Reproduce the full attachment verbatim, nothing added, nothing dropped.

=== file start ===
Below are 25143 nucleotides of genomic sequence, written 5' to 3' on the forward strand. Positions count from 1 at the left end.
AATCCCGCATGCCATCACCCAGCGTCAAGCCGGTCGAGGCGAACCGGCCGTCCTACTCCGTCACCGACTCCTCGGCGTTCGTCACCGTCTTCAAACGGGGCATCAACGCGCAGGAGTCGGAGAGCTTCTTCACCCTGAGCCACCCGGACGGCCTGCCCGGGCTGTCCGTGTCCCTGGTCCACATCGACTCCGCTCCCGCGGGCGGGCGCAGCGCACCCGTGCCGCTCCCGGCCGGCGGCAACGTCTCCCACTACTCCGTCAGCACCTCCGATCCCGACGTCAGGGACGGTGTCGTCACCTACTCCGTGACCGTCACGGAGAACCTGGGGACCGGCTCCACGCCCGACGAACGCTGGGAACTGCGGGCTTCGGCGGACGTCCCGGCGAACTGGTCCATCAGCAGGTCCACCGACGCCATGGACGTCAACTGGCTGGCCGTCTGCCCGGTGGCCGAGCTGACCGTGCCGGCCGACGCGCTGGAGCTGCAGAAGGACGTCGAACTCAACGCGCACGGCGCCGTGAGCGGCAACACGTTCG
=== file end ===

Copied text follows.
Below are 25143 nucleotides of genomic sequence, written 5' to 3' on the forward strand. Positions count from 1 at the left end.
AATCCCGCATGCCATCACCCAGCGTCAAGCCGGTCGAGGCGAACCGGCCGTCCTACTCCGTCACCGACTCCTCGGCGTTCGTCACCGTCTTCAAACGGGGCATCAACGCGCAGGAGTCGGAGAGCTTCTTCACCCTGAGCCACCCGGACGGCCTGCCCGGGCTGTCCGTGTCCCTGGTCCACATCGACTCCGCTCCCGCGGGCGGGCGCAGCGCACCCGTGCCGCTCCCGGCCGGCGGCAACGTCTCCCACTACTCCGTCAGCACCTCCGATCCCGACGTCAGGGACGGTGTCGTCACCTACTCCGTGACCGTCACGGAGAACCTGGGGACCGGCTCCACGCCCGACGAACGCTGGGAACTGCGGGCTTCGGCGGACGTCCCGGCGAACTGGTCCATCAGCAGGTCCACCGACGCCATGGACGTCAACTGGCTGGCCGTCTGCCCGGTGGCCGAGCTGACCGTGCCGGCCGACGCGCTGGAGCTGCAGAAGGACGTCGAACTCAACGCGCACGGCGCCGTGAGCGGCAACACGTTCG